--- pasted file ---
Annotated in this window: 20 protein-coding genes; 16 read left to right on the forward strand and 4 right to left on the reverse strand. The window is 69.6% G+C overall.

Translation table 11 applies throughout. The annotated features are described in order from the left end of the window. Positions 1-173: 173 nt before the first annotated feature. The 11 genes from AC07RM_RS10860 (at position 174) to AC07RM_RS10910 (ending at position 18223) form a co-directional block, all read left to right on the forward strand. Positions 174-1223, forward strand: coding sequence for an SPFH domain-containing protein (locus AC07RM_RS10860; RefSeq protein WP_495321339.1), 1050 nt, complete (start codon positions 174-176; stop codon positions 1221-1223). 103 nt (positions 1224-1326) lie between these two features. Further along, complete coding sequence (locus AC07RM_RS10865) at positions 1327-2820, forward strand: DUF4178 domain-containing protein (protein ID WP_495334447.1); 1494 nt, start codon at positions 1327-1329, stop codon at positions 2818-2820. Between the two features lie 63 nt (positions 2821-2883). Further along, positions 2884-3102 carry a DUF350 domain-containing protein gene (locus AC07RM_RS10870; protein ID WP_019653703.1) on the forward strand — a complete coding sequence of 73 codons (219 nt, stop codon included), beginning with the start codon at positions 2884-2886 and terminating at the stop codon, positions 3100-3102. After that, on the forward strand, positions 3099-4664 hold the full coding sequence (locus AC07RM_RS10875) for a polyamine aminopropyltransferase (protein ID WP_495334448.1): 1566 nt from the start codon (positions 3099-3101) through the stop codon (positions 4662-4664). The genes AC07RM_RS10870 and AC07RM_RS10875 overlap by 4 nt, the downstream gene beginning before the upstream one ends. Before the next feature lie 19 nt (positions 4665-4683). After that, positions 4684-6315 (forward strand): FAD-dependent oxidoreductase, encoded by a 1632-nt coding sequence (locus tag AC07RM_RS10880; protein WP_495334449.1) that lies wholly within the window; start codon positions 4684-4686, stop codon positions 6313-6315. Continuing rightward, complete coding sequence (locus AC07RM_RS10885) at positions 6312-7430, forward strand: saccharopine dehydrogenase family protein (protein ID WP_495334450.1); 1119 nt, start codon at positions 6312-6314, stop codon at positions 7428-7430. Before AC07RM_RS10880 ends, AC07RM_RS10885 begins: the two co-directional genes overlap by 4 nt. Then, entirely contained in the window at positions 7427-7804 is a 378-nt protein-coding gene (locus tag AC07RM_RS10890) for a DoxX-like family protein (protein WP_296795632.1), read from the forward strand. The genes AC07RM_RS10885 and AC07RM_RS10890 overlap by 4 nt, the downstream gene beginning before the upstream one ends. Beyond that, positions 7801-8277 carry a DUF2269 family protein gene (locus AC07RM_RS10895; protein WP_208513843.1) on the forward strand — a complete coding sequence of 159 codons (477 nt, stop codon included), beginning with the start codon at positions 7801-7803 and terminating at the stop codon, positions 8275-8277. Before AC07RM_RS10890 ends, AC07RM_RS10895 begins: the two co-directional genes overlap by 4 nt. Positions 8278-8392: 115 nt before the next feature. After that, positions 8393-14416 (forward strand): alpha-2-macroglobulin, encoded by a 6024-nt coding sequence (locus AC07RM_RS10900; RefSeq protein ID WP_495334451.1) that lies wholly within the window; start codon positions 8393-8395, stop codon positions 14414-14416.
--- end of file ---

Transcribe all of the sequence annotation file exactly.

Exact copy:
Annotated in this window: 20 protein-coding genes; 16 read left to right on the forward strand and 4 right to left on the reverse strand. The window is 69.6% G+C overall.

Translation table 11 applies throughout. The annotated features are described in order from the left end of the window. Positions 1-173: 173 nt before the first annotated feature. The 11 genes from AC07RM_RS10860 (at position 174) to AC07RM_RS10910 (ending at position 18223) form a co-directional block, all read left to right on the forward strand. Positions 174-1223, forward strand: coding sequence for an SPFH domain-containing protein (locus AC07RM_RS10860; RefSeq protein WP_495321339.1), 1050 nt, complete (start codon positions 174-176; stop codon positions 1221-1223). 103 nt (positions 1224-1326) lie between these two features. Further along, complete coding sequence (locus AC07RM_RS10865) at positions 1327-2820, forward strand: DUF4178 domain-containing protein (protein ID WP_495334447.1); 1494 nt, start codon at positions 1327-1329, stop codon at positions 2818-2820. Between the two features lie 63 nt (positions 2821-2883). Further along, positions 2884-3102 carry a DUF350 domain-containing protein gene (locus AC07RM_RS10870; protein ID WP_019653703.1) on the forward strand — a complete coding sequence of 73 codons (219 nt, stop codon included), beginning with the start codon at positions 2884-2886 and terminating at the stop codon, positions 3100-3102. After that, on the forward strand, positions 3099-4664 hold the full coding sequence (locus AC07RM_RS10875) for a polyamine aminopropyltransferase (protein ID WP_495334448.1): 1566 nt from the start codon (positions 3099-3101) through the stop codon (positions 4662-4664). The genes AC07RM_RS10870 and AC07RM_RS10875 overlap by 4 nt, the downstream gene beginning before the upstream one ends. Before the next feature lie 19 nt (positions 4665-4683). After that, positions 4684-6315 (forward strand): FAD-dependent oxidoreductase, encoded by a 1632-nt coding sequence (locus tag AC07RM_RS10880; protein WP_495334449.1) that lies wholly within the window; start codon positions 4684-4686, stop codon positions 6313-6315. Continuing rightward, complete coding sequence (locus AC07RM_RS10885) at positions 6312-7430, forward strand: saccharopine dehydrogenase family protein (protein ID WP_495334450.1); 1119 nt, start codon at positions 6312-6314, stop codon at positions 7428-7430. Before AC07RM_RS10880 ends, AC07RM_RS10885 begins: the two co-directional genes overlap by 4 nt. Then, entirely contained in the window at positions 7427-7804 is a 378-nt protein-coding gene (locus tag AC07RM_RS10890) for a DoxX-like family protein (protein WP_296795632.1), read from the forward strand. The genes AC07RM_RS10885 and AC07RM_RS10890 overlap by 4 nt, the downstream gene beginning before the upstream one ends. Beyond that, positions 7801-8277 carry a DUF2269 family protein gene (locus AC07RM_RS10895; protein WP_208513843.1) on the forward strand — a complete coding sequence of 159 codons (477 nt, stop codon included), beginning with the start codon at positions 7801-7803 and terminating at the stop codon, positions 8275-8277. Before AC07RM_RS10890 ends, AC07RM_RS10895 begins: the two co-directional genes overlap by 4 nt. Positions 8278-8392: 115 nt before the next feature. After that, positions 8393-14416 (forward strand): alpha-2-macroglobulin, encoded by a 6024-nt coding sequence (locus AC07RM_RS10900; RefSeq protein ID WP_495334451.1) that lies wholly within the window; start codon positions 8393-8395, stop codon positions 14414-14416.